A trigger thumb necessitates surgery when symptoms are severe and it does not respond to any less invasive treatment, Mayo Clinic explains. This is more likely when trigger thumb occurs in people with diabetes, which is a risk factor for trigger thumb.
Trigger thumb is one manifestation of trigger finger, in which a finger is stuck in a bent position because the tissues surrounding the finger swell and trap the tendon that controls its movement, according to Mayo Clinic. The finger may become fully trapped in a bent position, or it may straighten with a snapping sound. Surgical treatment for trigger finger involves breaking apart or severing the tissue that surrounds the tendon, known as the tendon sheath. Doctors can break up the sheath using local anaesthetics and a needle. If this treatment is insufficient, surgeons can make an incision in an operating room to cut the sheath.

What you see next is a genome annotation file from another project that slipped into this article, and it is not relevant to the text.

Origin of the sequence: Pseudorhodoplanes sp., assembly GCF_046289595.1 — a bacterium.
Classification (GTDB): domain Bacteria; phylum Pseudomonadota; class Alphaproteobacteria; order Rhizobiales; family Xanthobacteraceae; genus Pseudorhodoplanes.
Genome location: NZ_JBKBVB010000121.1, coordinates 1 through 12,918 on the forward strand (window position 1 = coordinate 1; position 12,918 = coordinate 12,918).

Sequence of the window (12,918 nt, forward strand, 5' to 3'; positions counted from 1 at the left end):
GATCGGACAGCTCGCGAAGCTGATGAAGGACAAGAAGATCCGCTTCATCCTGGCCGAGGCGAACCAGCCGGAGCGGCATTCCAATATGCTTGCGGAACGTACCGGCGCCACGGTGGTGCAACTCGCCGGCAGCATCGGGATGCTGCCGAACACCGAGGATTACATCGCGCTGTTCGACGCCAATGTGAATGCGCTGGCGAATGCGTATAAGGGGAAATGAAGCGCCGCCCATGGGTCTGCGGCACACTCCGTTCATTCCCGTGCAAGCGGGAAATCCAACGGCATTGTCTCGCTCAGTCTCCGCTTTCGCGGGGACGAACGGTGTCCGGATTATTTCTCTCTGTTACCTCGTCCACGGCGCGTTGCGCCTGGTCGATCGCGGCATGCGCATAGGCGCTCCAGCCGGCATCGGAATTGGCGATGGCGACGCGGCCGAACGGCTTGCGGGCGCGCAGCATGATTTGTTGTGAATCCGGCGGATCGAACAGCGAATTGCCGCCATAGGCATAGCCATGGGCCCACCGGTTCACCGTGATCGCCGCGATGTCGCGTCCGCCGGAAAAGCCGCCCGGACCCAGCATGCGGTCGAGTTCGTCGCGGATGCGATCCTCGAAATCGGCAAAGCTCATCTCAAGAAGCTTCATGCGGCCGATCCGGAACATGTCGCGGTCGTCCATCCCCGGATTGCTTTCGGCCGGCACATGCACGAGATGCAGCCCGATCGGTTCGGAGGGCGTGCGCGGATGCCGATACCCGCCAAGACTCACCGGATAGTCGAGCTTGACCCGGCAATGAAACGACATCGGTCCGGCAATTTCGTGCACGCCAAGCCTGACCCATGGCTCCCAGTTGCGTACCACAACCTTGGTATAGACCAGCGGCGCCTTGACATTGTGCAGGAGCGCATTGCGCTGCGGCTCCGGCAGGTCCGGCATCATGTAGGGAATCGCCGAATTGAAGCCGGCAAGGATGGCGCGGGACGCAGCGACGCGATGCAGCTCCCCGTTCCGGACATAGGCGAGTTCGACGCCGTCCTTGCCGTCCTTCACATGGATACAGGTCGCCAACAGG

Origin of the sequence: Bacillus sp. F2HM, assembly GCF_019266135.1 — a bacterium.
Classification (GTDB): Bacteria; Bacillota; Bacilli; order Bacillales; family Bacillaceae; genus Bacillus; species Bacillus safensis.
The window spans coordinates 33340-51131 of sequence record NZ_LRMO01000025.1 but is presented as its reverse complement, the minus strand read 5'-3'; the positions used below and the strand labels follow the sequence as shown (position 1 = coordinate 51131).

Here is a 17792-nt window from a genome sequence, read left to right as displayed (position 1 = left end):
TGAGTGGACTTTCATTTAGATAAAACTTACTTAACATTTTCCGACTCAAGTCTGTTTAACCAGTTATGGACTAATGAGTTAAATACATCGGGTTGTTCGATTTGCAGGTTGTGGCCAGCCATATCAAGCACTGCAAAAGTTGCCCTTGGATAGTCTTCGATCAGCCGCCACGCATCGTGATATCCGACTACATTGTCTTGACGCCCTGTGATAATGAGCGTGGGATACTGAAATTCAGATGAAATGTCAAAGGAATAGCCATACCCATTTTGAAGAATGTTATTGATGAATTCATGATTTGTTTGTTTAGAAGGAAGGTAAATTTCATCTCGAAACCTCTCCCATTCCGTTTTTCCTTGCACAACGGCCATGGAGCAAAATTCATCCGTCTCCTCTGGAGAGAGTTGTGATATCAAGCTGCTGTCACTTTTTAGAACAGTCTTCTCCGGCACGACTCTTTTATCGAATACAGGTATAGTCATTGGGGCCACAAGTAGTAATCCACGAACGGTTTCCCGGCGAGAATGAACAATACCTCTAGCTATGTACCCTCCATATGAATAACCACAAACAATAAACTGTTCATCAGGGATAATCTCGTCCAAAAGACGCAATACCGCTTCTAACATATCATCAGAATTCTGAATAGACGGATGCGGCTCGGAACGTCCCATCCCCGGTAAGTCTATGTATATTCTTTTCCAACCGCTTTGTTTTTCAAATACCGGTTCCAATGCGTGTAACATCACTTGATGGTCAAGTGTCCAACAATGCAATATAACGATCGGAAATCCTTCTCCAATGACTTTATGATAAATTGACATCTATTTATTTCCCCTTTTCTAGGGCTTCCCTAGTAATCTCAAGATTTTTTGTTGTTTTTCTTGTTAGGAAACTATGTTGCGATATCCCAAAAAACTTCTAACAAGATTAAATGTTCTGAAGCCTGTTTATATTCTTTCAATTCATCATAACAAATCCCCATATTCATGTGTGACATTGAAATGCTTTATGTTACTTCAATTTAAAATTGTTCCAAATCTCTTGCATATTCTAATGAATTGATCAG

Prior to surgical treatment, less invasive treatments such as resting the thumb, stretching exercises and splints can help the tendon recover. In more severe cases, steroid shots are usually successful in treating trigger thumb. Steroid shots work to cure trigger finger in 90 percent of patients who do not have diabetes, but in only 50 percent of those with diabetes.